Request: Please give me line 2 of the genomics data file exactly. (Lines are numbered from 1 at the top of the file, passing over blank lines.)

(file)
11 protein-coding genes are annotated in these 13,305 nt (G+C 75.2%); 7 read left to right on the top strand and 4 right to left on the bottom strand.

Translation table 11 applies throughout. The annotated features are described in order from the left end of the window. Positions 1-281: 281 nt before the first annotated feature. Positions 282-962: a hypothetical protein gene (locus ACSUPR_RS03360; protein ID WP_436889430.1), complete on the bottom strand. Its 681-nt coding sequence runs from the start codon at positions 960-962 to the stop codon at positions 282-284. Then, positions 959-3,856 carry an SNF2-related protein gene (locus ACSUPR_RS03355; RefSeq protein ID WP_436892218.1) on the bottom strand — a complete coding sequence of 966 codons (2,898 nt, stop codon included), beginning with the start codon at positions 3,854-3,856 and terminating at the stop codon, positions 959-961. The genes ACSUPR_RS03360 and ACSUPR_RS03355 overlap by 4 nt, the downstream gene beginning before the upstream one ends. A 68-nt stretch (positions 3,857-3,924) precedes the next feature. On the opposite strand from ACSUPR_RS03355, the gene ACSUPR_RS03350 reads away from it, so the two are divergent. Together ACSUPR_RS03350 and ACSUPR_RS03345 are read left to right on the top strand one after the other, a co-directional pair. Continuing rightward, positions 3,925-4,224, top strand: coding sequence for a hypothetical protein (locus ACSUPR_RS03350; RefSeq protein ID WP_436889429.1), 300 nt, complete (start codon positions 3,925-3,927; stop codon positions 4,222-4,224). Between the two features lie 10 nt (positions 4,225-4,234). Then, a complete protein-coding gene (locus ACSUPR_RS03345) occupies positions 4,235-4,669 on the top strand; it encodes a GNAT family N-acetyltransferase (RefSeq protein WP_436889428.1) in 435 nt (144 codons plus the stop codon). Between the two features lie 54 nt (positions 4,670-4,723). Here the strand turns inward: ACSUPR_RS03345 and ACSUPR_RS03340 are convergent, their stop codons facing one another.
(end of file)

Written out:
Translation table 11 applies throughout. The annotated features are described in order from the left end of the window. Positions 1-281: 281 nt before the first annotated feature. Positions 282-962: a hypothetical protein gene (locus ACSUPR_RS03360; protein ID WP_436889430.1), complete on the bottom strand. Its 681-nt coding sequence runs from the start codon at positions 960-962 to the stop codon at positions 282-284. Then, positions 959-3,856 carry an SNF2-related protein gene (locus ACSUPR_RS03355; RefSeq protein ID WP_436892218.1) on the bottom strand — a complete coding sequence of 966 codons (2,898 nt, stop codon included), beginning with the start codon at positions 3,854-3,856 and terminating at the stop codon, positions 959-961. The genes ACSUPR_RS03360 and ACSUPR_RS03355 overlap by 4 nt, the downstream gene beginning before the upstream one ends. A 68-nt stretch (positions 3,857-3,924) precedes the next feature. On the opposite strand from ACSUPR_RS03355, the gene ACSUPR_RS03350 reads away from it, so the two are divergent. Together ACSUPR_RS03350 and ACSUPR_RS03345 are read left to right on the top strand one after the other, a co-directional pair. Continuing rightward, positions 3,925-4,224, top strand: coding sequence for a hypothetical protein (locus ACSUPR_RS03350; RefSeq protein ID WP_436889429.1), 300 nt, complete (start codon positions 3,925-3,927; stop codon positions 4,222-4,224). Between the two features lie 10 nt (positions 4,225-4,234). Then, a complete protein-coding gene (locus ACSUPR_RS03345) occupies positions 4,235-4,669 on the top strand; it encodes a GNAT family N-acetyltransferase (RefSeq protein WP_436889428.1) in 435 nt (144 codons plus the stop codon). Between the two features lie 54 nt (positions 4,670-4,723). Here the strand turns inward: ACSUPR_RS03345 and ACSUPR_RS03340 are convergent, their stop codons facing one another.